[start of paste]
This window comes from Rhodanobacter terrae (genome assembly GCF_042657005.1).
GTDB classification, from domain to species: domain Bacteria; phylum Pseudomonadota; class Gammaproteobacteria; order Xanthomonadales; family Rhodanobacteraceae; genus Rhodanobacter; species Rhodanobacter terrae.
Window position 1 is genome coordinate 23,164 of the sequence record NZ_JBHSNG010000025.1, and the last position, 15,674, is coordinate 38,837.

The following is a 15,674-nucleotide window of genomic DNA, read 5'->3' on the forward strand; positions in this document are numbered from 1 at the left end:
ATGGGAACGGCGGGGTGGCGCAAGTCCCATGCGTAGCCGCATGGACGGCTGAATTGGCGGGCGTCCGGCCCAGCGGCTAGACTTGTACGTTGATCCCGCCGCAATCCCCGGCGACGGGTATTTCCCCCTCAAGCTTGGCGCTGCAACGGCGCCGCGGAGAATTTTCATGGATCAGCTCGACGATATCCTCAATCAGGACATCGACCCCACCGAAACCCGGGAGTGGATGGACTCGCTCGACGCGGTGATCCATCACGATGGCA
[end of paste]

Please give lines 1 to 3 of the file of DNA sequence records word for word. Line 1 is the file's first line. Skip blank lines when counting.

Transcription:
This window comes from Rhodanobacter terrae (genome assembly GCF_042657005.1).
GTDB classification, from domain to species: domain Bacteria; phylum Pseudomonadota; class Gammaproteobacteria; order Xanthomonadales; family Rhodanobacteraceae; genus Rhodanobacter; species Rhodanobacter terrae.
Window position 1 is genome coordinate 23,164 of the sequence record NZ_JBHSNG010000025.1, and the last position, 15,674, is coordinate 38,837.